5. 3-chambered, ruminating stomach

  6. 2.5 - < 8 kg; 40 cm tall mouse deer

  7. solitary, nocturnal; ecological equivalent of Lepus

Slide 33. RUMINANTS WITH A FOUR-CHAMBERED STOMACH
Slide 34. Family MOSCHIDAE

  1. Oriental

  2. no antlers

  3. elongate upper canines

  4. abdominal musk gland.

Slide 35: Musk deer


Slide 36. Sunday Morning Information
Side 37. Family CERVIDAE

  1. deer, elk, moose

  2. Holarctic, Neotropical, Oriental

  3. 16 genera, 42 species

  4. 7 kg (Pudu) - 800 kg (Alces)

Slide 38. Family Cervidae



  1. antlers

    1. Solid bony core

    2. shed annually

Slide 39. Antler growth and breeding cycle


Slide 40. Fig. 19.9 Cervid antlers

  1. usually in males only

  2. present in female Rangifer

  3. absent in Hydropotes

Slide 41. extinct Irish elk

A. antlers 3.6 m from tip to tip
Slide 42. Family Cervidae


  1. tarsal gland communicates social status

  2. brachyodont teeth; usually browsers

  3. no gall bladder (?low fat diet, but present in bovids)

Slide 43. North American Cervids



  1. Elk or wapiti

  2. Often considered part of the Old World red deer complex (Cervus elaphus)

  3. Occasionally considered a separate species (Cervus canadensis)

Slide 44. North American Cervidae


Slide 45. Family Cervidae

  1. White-tailed and Mule or Black-tailed Deer
    1. Odocoileus

Slide 46. Family Cervidae



  1. Caribou (Reindeer)
  2. Rangifer tarandus

  3. Arctic tundra and boreal coniferous forest

Slide 47. Family Cervidae



  1. Moose
  2. Alces alces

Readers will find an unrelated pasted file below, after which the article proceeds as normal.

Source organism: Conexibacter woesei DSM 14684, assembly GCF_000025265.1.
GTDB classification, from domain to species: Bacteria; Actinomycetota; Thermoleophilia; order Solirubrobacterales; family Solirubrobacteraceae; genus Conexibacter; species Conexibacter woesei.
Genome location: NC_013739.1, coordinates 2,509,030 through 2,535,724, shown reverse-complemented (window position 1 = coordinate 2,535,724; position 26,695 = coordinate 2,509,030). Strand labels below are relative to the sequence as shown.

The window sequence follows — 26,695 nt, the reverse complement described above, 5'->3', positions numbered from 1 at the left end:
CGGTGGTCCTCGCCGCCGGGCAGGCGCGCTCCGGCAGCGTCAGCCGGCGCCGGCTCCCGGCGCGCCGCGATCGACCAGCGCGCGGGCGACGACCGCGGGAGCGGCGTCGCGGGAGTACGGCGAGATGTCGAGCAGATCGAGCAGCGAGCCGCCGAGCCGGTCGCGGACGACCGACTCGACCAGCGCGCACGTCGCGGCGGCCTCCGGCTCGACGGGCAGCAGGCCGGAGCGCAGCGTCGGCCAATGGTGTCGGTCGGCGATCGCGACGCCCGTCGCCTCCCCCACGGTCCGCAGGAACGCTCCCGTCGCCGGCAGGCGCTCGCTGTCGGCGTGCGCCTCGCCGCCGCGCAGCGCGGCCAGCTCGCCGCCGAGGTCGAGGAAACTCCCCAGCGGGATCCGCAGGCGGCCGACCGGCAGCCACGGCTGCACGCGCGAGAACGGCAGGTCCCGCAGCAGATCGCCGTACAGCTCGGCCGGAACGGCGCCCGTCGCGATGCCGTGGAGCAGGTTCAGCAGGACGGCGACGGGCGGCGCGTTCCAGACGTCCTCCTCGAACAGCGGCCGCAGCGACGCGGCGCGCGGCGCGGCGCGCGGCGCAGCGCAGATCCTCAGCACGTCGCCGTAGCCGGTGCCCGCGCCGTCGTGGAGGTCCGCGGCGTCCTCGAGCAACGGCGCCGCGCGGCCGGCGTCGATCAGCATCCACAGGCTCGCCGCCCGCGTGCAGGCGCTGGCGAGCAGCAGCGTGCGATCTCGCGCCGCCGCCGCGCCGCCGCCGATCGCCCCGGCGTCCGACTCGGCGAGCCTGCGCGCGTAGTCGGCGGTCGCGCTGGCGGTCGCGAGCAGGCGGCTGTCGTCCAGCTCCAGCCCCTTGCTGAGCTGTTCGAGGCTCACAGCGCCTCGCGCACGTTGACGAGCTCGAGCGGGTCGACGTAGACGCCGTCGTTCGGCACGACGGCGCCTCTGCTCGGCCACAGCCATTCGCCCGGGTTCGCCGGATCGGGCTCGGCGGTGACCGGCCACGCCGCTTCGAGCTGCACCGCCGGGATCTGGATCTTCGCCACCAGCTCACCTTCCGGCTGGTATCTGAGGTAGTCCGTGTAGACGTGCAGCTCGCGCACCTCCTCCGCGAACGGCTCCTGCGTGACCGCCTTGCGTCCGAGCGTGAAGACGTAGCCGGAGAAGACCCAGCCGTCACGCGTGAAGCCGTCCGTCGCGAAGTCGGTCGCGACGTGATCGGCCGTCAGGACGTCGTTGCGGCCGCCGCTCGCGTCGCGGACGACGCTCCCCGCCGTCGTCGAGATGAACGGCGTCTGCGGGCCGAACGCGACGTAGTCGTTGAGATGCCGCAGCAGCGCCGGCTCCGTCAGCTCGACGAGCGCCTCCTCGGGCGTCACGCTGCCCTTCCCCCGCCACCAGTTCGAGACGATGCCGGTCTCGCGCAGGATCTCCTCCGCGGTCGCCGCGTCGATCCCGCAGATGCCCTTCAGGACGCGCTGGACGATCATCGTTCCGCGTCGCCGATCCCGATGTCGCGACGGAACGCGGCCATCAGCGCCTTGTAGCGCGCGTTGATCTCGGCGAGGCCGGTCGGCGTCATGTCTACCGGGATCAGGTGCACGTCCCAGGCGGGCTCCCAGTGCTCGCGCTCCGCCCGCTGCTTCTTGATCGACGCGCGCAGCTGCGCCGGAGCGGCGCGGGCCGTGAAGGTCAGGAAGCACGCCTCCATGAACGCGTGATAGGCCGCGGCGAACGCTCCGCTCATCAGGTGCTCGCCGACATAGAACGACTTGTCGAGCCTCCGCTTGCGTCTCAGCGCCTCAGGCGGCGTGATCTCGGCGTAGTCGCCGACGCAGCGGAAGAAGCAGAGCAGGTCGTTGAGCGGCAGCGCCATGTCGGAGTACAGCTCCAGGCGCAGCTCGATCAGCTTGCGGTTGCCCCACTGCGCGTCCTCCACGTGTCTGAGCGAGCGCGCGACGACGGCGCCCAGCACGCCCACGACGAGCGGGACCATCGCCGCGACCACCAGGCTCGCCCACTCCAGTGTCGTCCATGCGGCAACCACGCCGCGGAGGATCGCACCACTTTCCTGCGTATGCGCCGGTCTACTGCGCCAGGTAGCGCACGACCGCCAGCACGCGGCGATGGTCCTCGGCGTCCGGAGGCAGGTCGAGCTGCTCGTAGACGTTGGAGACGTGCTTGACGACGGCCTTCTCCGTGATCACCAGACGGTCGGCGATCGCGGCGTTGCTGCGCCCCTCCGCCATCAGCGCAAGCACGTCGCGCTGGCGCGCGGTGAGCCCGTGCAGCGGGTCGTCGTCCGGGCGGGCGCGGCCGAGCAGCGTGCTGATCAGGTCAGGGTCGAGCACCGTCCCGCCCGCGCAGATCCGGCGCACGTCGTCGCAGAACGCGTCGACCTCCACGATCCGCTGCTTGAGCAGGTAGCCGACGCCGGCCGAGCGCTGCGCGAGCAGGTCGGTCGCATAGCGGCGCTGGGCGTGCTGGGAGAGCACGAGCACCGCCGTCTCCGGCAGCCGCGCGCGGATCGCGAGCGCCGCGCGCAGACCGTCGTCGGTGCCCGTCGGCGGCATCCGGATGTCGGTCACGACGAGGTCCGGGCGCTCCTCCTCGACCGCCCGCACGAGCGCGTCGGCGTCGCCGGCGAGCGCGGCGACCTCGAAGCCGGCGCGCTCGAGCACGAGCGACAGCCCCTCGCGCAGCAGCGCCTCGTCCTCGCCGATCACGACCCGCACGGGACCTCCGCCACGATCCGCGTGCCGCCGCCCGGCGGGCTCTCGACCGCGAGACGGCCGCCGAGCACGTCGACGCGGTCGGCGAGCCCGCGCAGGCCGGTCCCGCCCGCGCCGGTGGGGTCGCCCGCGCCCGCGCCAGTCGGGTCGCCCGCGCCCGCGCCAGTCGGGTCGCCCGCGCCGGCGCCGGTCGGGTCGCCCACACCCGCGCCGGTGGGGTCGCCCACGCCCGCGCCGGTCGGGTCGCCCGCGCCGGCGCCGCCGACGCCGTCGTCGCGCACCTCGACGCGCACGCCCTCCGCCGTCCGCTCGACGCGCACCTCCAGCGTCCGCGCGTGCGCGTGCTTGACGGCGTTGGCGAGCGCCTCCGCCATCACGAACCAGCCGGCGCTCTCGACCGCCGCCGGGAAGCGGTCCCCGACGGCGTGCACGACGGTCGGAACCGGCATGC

3. Europeans call this the elk

Slide 48. Family GIRAFFIDAE



  1. Ethiopian

    1. Giraffe: up to 1,800 kg

    2. Okapi

  2. browsers--brachyodont teeth

Slide 49. Giraffe horns



  1. present in both sexes

  2. unbranched

  3. covered with skin

  4. non-deciduous

Slide 50. Giraffidae



  1. Long neck (especially in giraffes; height to 5.5 m)

  2. Giraffa

    1. herds, savannah grassland

    2. long, prehensile tongue for browsing

    3. sexual selection for long neck

Slide 51. Okapi



  1. Solitary

  2. equatorial forest

Slide 52. Family ANTILOCAPRIDAE



  1. Pronghorns

  2. Nearctic (endemic)

  3. permanent bony core and an epidermal horny sheath. Sheath is forked and shed annually

  4. females often hornless and frequently lack prongs

Slide 53. Antilocapridae



  1. mainly grazers, hypsodont teeth

  2. orbits high on head

  3. Cursorial

Slide 54. Family BOVIDAE



  1. cattle, sheep, goats, antelope, and allies

  2. Holarctic, Ethiopian, Oriental

  3. largest family of ungulates:

    1. 45 genera and 137 species

Slide 55. Figure: Horn Core and Sheath



  1. unbranched, sheath and bony core

  2. non-deciduous (sheath is rarely shed)

Slide 56. Fig. 19.21: Horns



  1. always present in males, variable in females;

  2. female horns are shorter and straighter, used as defensive weapons

Slide 57. North American Bovidae



  1. American bison (Bison bison)

  2. Reintroduced throughout its previous range

Slide 58. Bison and Old World Buffalo


Slide 59. North American Bovidae
Slide 60. North American Bovidae

  1. Muskoxen: Ovibos moschatus
  2. Inhabitants of arctic tundra

Slide 61. North American Bovidae



  1. Mountain goat: Oreamnos americanus

  2. Alpine tundra and subalpine areas

Slide 62. North American Bovidae



  1. Thinhorn sheep: Ovis dalli

  2. Arctic and subarctic

Slide 63. North American Bovidae



  1. Bighorn Sheep: Ovis canadensis

  2. occur from Canada to Mexico

Slide 64. Ruminants

Slide 65. Rumination

Slide 66. Why Diagastric stomach ?



  1. Survival strategy

  2. food only partly chewed & regurgitated at leisure

  3. Symbiotic relationship with microbes

  4. Improved diet

Slide 67. Bovidae: The Most Diverse Ruminants



  1. body mass from 2.5-1000 kg

  2. hypsodont cheek teeth, mainly grazers, but with different feeding strategies; smaller bovids are primarily browsers

Slide 68. Resource Partitioning



A. 29 species of African bovids.
Slide 69. Ecology of Herbivores on Serengeti Plain

  1. Zebras



  1. Wildebeests



  1. Thompson’s gazelles